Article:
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rapid heartbeat

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 Electrocardiogram of ventricular tachycardia

Normal Heart

Alternative Names
tachycardia, fast heartbeat

A rapid heartbeat is defined as a heart rate that is faster than normal. The heart normally beats fewer than 100 times per minute in adults. In children, the heart can beat slightly faster than 100 times per minute and still be considered normal.

What is going on in the body?
At rest, a person's heart rate usually stays within a standard range. This range is usually 50 to 100 times per minute in adults and slightly faster in children. With increased physical activity, stress, or other conditions, however, the heart rate may increase above the normal level.

What are the signs and symptoms of the condition?
A person with a rapid heartbeat may have no symptoms at all. When symptoms do occur, they may include: What are the causes and risks of the condition?
There are many possible causes of a rapid heartbeat, including:
  • exercise, heavy lifting or other activity that requires exertion
  • fear, pain, anxiety, stress, anger, or nervousness
  • fever
  • dehydration. This may be caused by too little intake of fluids, loss of blood, diarrhoea, vomiting, or medications such as diuretics, sometimes called "water pills."
  • low blood pressure, also called hypotension
  • hyperthyroidism, which is a level of thyroid hormone in the body that is too high
  • congestive heart failure, a condition in which the heart cannot pump blood effectively
  • irregular heartbeats, known as arrhythmias, such as atrial fibrillation or ventricular tachycardia. These may be caused by salt imbalances, heart attack, and other conditions.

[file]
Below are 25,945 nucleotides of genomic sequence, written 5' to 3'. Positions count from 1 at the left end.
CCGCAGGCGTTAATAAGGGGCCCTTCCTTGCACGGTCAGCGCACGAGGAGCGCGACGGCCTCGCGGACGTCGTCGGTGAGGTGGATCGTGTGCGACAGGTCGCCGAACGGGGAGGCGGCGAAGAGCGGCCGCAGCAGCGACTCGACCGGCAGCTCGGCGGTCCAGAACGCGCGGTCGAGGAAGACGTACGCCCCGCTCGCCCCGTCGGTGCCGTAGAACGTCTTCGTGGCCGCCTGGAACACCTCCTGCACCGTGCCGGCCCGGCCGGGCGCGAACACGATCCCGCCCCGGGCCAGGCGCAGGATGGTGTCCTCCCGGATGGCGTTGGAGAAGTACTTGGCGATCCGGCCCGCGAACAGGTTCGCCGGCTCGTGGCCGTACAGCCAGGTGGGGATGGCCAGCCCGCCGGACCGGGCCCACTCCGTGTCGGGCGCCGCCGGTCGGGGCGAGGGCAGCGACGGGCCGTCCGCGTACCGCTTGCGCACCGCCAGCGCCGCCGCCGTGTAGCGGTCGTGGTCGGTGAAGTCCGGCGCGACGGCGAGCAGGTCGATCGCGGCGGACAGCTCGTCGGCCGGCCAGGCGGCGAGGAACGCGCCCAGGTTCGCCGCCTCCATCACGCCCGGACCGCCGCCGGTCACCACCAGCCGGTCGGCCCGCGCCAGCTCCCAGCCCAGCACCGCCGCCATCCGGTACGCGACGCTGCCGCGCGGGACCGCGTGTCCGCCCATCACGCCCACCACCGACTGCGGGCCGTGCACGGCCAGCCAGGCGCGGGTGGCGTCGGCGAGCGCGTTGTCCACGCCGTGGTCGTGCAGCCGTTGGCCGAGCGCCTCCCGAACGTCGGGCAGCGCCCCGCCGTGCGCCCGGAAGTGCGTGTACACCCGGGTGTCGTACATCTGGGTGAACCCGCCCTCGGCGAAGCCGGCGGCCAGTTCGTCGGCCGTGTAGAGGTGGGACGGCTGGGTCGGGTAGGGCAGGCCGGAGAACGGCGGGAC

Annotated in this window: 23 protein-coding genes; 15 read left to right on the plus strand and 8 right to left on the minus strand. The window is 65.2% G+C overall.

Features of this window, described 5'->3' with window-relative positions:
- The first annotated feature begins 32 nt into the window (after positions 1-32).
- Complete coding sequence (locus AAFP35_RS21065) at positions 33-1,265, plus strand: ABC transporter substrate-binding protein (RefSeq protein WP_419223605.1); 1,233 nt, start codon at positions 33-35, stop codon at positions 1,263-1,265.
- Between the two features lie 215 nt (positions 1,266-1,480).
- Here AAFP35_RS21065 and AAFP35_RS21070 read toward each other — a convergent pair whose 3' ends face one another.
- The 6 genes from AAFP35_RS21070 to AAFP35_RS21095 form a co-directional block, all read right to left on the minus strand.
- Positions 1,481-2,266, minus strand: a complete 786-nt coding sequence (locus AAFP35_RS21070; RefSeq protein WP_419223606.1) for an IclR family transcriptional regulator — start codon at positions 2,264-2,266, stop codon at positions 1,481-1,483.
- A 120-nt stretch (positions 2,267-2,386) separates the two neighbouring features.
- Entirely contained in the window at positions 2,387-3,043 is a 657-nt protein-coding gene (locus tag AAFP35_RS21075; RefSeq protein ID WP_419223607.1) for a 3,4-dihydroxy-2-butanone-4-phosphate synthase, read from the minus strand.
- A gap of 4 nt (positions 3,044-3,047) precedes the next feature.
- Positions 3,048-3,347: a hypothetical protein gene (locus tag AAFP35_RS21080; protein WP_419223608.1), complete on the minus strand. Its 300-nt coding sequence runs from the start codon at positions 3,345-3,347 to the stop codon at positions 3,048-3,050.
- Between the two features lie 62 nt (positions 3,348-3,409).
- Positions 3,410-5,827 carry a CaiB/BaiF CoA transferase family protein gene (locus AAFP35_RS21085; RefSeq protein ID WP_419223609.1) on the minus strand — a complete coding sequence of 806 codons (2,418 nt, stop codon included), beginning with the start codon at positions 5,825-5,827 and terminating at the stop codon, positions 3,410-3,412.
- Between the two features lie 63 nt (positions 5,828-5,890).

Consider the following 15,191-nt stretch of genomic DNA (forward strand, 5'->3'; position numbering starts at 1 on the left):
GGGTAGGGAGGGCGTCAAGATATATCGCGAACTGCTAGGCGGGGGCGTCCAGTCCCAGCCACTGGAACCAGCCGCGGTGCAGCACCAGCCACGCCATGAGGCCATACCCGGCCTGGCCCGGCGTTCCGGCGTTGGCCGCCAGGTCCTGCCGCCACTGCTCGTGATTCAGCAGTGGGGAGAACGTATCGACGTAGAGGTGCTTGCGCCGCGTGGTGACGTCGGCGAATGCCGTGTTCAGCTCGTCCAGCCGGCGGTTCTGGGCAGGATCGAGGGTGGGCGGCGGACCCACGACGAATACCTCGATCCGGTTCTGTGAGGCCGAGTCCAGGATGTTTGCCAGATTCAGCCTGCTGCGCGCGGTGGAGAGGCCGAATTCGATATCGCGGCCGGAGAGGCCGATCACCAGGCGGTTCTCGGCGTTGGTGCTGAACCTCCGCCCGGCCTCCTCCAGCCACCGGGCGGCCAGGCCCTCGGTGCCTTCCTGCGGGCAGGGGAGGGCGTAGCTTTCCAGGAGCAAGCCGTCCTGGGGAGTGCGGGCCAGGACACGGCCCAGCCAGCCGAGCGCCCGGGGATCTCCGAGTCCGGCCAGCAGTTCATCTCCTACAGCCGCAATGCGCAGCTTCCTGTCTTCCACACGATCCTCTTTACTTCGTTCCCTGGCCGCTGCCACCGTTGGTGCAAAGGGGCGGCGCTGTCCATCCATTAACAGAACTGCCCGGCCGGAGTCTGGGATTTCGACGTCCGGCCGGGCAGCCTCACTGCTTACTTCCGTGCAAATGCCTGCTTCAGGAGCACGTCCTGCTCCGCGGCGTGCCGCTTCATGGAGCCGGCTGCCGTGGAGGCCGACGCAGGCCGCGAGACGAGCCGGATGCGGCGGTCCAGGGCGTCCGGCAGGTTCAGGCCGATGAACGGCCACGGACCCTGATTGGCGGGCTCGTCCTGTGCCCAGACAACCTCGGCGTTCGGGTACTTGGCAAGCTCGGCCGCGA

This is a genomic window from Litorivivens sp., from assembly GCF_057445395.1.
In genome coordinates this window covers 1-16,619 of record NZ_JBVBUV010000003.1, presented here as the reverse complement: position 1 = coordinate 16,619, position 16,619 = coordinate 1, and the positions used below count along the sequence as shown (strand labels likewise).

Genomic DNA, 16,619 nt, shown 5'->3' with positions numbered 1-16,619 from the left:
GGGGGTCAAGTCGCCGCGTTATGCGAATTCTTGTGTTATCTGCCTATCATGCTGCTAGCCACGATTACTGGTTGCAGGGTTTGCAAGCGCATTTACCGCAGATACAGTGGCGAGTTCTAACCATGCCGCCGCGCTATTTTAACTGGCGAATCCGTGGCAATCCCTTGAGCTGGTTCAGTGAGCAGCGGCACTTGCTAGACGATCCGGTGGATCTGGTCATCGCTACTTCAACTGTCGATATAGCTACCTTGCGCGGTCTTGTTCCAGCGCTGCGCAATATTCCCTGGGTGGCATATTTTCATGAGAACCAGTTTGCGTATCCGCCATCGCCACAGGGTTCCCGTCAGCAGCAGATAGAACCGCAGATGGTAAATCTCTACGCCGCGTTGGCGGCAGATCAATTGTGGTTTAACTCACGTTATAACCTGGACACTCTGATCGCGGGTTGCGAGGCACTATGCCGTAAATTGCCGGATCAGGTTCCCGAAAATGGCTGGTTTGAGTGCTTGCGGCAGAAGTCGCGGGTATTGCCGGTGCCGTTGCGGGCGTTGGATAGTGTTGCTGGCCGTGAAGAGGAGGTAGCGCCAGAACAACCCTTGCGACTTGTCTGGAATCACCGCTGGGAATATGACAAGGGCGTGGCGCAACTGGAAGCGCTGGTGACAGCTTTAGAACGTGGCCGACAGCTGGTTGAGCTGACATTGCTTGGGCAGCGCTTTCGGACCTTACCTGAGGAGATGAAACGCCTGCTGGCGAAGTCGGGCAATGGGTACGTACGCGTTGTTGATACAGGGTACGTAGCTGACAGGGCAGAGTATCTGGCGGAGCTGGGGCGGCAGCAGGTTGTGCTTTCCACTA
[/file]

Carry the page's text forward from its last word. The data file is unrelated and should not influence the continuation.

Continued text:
• low red blood cell count known as anaemia
  • medications or drugs. Salbutamol, which is commonly used to treat asthma, as well as some over the counter and prescription decongestants can cause rapid heartbeat. Cocaine abuse and alcohol withdrawal are other causes of rapid heartbeat.
  • excessive caffeine intake
  • some herbal therapies such as ephedra, also called ma huang
  • infections. These may include such as a serious blood infection called sepsis and pneumonia.
  • nerve damage, known as peripheral neuropathy, that affects the nerves attached to the heart. This is often due to diabetes, a condition that results in a high level of blood sugar.
  • low oxygen in the blood, also called hypoxia. There can be many causes for this. Examples include asthma and emphysema.
Other causes are possible. Sometimes, no cause can be found.

What can be done to prevent the condition?
Prevention is related to the cause. Many cases cannot be prevented. In most people, regular exercise is advised even though it causes a rapid heartbeat. In this case, prevention is not an issue. Avoidance of cocaine or alcohol can prevent cases from these drugs. Getting enough fluids can prevent many cases due to dehydration.

How is the condition diagnosed?